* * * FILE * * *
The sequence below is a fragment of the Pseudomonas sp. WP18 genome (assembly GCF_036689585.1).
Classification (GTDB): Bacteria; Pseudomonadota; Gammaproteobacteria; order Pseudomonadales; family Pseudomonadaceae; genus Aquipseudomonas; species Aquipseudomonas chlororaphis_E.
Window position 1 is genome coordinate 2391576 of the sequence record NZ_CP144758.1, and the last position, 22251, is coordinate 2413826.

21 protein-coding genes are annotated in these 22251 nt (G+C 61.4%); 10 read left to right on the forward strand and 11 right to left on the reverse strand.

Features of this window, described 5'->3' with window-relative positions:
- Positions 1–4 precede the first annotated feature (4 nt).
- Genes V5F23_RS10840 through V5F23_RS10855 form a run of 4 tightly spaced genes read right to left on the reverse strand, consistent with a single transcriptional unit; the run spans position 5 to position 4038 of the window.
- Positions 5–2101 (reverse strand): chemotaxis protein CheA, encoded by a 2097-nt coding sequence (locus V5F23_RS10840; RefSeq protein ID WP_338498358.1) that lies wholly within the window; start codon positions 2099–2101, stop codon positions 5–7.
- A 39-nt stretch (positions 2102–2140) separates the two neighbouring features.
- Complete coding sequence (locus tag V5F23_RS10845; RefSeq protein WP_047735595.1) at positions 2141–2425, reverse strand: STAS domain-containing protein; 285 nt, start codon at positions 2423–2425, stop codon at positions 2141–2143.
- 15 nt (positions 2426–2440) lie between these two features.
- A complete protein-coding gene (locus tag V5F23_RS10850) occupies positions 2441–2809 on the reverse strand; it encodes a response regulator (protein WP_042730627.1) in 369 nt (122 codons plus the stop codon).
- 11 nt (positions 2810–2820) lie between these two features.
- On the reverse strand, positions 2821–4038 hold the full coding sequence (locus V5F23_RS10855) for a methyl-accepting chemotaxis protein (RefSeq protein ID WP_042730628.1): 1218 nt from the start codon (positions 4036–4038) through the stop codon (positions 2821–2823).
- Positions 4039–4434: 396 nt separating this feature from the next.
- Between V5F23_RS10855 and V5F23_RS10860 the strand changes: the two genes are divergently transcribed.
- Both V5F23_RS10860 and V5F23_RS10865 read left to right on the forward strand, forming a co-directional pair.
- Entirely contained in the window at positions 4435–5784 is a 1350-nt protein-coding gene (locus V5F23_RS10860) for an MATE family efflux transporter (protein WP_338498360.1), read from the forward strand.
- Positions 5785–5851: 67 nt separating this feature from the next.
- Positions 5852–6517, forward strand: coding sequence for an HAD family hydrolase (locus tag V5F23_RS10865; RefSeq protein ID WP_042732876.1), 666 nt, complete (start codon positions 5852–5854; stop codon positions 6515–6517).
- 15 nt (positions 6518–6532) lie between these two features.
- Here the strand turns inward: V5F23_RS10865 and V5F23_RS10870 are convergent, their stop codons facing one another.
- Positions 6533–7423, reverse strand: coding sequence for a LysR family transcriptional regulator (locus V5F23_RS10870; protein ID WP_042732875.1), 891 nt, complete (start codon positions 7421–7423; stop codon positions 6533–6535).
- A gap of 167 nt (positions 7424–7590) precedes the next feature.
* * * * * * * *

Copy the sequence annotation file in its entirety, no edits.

The sequence below is a fragment of the Pseudomonas sp. WP18 genome (assembly GCF_036689585.1).
Classification (GTDB): Bacteria; Pseudomonadota; Gammaproteobacteria; order Pseudomonadales; family Pseudomonadaceae; genus Aquipseudomonas; species Aquipseudomonas chlororaphis_E.
Window position 1 is genome coordinate 2391576 of the sequence record NZ_CP144758.1, and the last position, 22251, is coordinate 2413826.

21 protein-coding genes are annotated in these 22251 nt (G+C 61.4%); 10 read left to right on the forward strand and 11 right to left on the reverse strand.

Features of this window, described 5'->3' with window-relative positions:
- Positions 1–4 precede the first annotated feature (4 nt).
- Genes V5F23_RS10840 through V5F23_RS10855 form a run of 4 tightly spaced genes read right to left on the reverse strand, consistent with a single transcriptional unit; the run spans position 5 to position 4038 of the window.
- Positions 5–2101 (reverse strand): chemotaxis protein CheA, encoded by a 2097-nt coding sequence (locus V5F23_RS10840; RefSeq protein ID WP_338498358.1) that lies wholly within the window; start codon positions 2099–2101, stop codon positions 5–7.
- A 39-nt stretch (positions 2102–2140) separates the two neighbouring features.
- Complete coding sequence (locus tag V5F23_RS10845; RefSeq protein WP_047735595.1) at positions 2141–2425, reverse strand: STAS domain-containing protein; 285 nt, start codon at positions 2423–2425, stop codon at positions 2141–2143.
- 15 nt (positions 2426–2440) lie between these two features.
- A complete protein-coding gene (locus tag V5F23_RS10850) occupies positions 2441–2809 on the reverse strand; it encodes a response regulator (protein WP_042730627.1) in 369 nt (122 codons plus the stop codon).
- 11 nt (positions 2810–2820) lie between these two features.
- On the reverse strand, positions 2821–4038 hold the full coding sequence (locus V5F23_RS10855) for a methyl-accepting chemotaxis protein (RefSeq protein ID WP_042730628.1): 1218 nt from the start codon (positions 4036–4038) through the stop codon (positions 2821–2823).
- Positions 4039–4434: 396 nt separating this feature from the next.
- Between V5F23_RS10855 and V5F23_RS10860 the strand changes: the two genes are divergently transcribed.
- Both V5F23_RS10860 and V5F23_RS10865 read left to right on the forward strand, forming a co-directional pair.
- Entirely contained in the window at positions 4435–5784 is a 1350-nt protein-coding gene (locus V5F23_RS10860) for an MATE family efflux transporter (protein WP_338498360.1), read from the forward strand.
- Positions 5785–5851: 67 nt separating this feature from the next.
- Positions 5852–6517, forward strand: coding sequence for an HAD family hydrolase (locus tag V5F23_RS10865; RefSeq protein ID WP_042732876.1), 666 nt, complete (start codon positions 5852–5854; stop codon positions 6515–6517).
- 15 nt (positions 6518–6532) lie between these two features.
- Here the strand turns inward: V5F23_RS10865 and V5F23_RS10870 are convergent, their stop codons facing one another.
- Positions 6533–7423, reverse strand: coding sequence for a LysR family transcriptional regulator (locus V5F23_RS10870; protein ID WP_042732875.1), 891 nt, complete (start codon positions 7421–7423; stop codon positions 6533–6535).
- A gap of 167 nt (positions 7424–7590) precedes the next feature.